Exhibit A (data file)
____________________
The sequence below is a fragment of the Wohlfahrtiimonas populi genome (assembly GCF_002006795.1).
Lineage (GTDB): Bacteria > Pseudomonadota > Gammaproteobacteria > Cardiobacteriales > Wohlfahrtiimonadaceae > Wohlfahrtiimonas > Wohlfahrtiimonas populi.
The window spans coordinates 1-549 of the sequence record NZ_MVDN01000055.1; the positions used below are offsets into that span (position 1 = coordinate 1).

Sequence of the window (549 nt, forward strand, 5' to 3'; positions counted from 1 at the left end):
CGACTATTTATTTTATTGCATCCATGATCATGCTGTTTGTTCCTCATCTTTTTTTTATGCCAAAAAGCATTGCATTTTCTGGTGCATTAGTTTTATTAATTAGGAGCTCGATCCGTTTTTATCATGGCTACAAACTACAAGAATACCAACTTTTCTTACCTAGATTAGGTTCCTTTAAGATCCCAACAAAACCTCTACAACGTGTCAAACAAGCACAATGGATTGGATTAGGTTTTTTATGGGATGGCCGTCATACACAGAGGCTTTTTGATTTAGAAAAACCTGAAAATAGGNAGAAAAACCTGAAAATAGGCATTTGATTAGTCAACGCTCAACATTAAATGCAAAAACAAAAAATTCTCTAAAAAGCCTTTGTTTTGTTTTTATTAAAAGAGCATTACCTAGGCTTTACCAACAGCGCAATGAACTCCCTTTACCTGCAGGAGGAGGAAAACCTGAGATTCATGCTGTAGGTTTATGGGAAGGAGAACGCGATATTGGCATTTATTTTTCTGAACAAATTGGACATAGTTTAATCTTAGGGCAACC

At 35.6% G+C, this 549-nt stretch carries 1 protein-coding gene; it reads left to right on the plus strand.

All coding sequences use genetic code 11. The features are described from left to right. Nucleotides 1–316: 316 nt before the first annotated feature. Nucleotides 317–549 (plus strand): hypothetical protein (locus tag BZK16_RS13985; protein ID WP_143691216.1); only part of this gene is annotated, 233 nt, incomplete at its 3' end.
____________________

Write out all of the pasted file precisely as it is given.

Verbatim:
The sequence below is a fragment of the Wohlfahrtiimonas populi genome (assembly GCF_002006795.1).
Lineage (GTDB): Bacteria > Pseudomonadota > Gammaproteobacteria > Cardiobacteriales > Wohlfahrtiimonadaceae > Wohlfahrtiimonas > Wohlfahrtiimonas populi.
The window spans coordinates 1-549 of the sequence record NZ_MVDN01000055.1; the positions used below are offsets into that span (position 1 = coordinate 1).

Sequence of the window (549 nt, forward strand, 5' to 3'; positions counted from 1 at the left end):
CGACTATTTATTTTATTGCATCCATGATCATGCTGTTTGTTCCTCATCTTTTTTTTATGCCAAAAAGCATTGCATTTTCTGGTGCATTAGTTTTATTAATTAGGAGCTCGATCCGTTTTTATCATGGCTACAAACTACAAGAATACCAACTTTTCTTACCTAGATTAGGTTCCTTTAAGATCCCAACAAAACCTCTACAACGTGTCAAACAAGCACAATGGATTGGATTAGGTTTTTTATGGGATGGCCGTCATACACAGAGGCTTTTTGATTTAGAAAAACCTGAAAATAGGNAGAAAAACCTGAAAATAGGCATTTGATTAGTCAACGCTCAACATTAAATGCAAAAACAAAAAATTCTCTAAAAAGCCTTTGTTTTGTTTTTATTAAAAGAGCATTACCTAGGCTTTACCAACAGCGCAATGAACTCCCTTTACCTGCAGGAGGAGGAAAACCTGAGATTCATGCTGTAGGTTTATGGGAAGGAGAACGCGATATTGGCATTTATTTTTCTGAACAAATTGGACATAGTTTAATCTTAGGGCAACC

At 35.6% G+C, this 549-nt stretch carries 1 protein-coding gene; it reads left to right on the plus strand.

All coding sequences use genetic code 11. The features are described from left to right. Nucleotides 1–316: 316 nt before the first annotated feature. Nucleotides 317–549 (plus strand): hypothetical protein (locus tag BZK16_RS13985; protein ID WP_143691216.1); only part of this gene is annotated, 233 nt, incomplete at its 3' end.